In recent years, Bariloche’s visibility abroad has continued to grow, not solely due to its stunning landscape but also because of reemergence as one of the most active centers for fugitive Nazis during the first half of the twentieth century (Klich 1995: 53–66). Bariloche’s remoteness – in being a city insulated from Buenos Aires and the rest of the Latin American vastness from the north by mountain ranges, lakes, open steppes, and forested areas – proved congenial for those who had supported Hitler during WWII, including several high-ranking officials such as Erich Priebke. Beginning in 1936, Priebke was part of the Gestapo. Priebke was involved in its administrative undertakings, especially in generating lists of those who were sent to the death camps. His Nazi commitment became internationally crystalized when he rounded up ten people in Rome (Jews and Resistance fighters) and facilitated their deaths in order to avenge several SS officers who had been killed on 24 March 1944 during the massacre at the Ardeatine Caves. Once in Bariloche, Priebke’s sociocultural visibility stayed intact. He became chairman of the local German-Argentine Cultural Association and was an extremely vocal community member as represented in Carlos Echeverría’s documentary from 2006. Numerous high-ranking Nazi officials indeed found their new homes across Latin America after WWII, sometimes under false identities and other times using their real names. Such instances of brazen visibility prompted Mossad to begin tracking down some of the Holocaust criminals, including Adolf Eichmann, one of the architects of the Final Solution. As Bettina Stangneth’s Eichmann Before Jerusalem reminds us, Eichmann was located and brought to justice for his crimes on 23 May 1960 (Stangneth 2014: xx). It was also believed that Josef Mengele, the infamous “angel of death,” clandestinely lived somewhere in the Patagonian region under several false identities. Mengele’s disguised roaming across the southern tip of South America prompted Puenzo to first write her novel in 2011 and return to it cinematographically in 2013.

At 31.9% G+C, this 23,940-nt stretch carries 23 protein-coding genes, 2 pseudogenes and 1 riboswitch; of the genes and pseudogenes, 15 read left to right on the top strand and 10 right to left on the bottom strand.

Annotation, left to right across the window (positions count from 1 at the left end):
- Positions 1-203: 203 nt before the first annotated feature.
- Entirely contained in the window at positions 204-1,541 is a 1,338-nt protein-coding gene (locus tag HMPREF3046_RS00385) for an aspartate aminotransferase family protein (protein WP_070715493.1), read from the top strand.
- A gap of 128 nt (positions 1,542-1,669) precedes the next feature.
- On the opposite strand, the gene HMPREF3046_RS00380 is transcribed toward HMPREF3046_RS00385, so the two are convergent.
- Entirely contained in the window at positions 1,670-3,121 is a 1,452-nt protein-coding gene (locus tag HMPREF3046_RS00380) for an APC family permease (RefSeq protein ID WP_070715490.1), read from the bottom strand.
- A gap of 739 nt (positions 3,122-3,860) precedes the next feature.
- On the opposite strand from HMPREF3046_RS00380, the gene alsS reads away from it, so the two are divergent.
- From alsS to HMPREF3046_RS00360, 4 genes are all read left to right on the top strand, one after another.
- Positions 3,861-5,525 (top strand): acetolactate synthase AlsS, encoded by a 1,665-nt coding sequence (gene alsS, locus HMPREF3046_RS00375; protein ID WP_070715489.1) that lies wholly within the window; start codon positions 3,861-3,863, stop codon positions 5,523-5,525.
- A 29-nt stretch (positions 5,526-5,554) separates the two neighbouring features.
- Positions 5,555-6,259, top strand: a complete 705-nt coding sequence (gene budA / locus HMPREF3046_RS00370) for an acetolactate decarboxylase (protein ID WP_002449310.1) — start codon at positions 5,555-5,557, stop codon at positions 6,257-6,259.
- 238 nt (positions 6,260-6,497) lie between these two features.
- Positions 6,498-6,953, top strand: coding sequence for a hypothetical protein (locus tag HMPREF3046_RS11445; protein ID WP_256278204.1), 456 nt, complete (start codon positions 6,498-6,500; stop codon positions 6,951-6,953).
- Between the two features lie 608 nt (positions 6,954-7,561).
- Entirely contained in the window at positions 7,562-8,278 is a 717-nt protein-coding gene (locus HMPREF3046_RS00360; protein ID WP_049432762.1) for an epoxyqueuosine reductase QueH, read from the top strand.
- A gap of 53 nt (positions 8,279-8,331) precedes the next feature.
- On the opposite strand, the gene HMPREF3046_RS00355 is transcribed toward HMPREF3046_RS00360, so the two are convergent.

Puenzo’s early novelistic and cinematic work peeled away certain layers regarding the ways in which such historical occurrences might have inscribed themselves across Bariloche in indelible but often subtle ways. Having spent some of her own family leisure time in Bariloche throughout her childhood and youth, Puenzo frequently merges different historical readings, gaps, and discoveries with pure subjective experiences in and mnemonic relationships to this city. Although Bariloche only features in one of her films/novels, which share the same title, its cultural inscriptions invite the viewer/reader to engage in complex contemplations of certain human rights violations that remain unsettled and unsettling.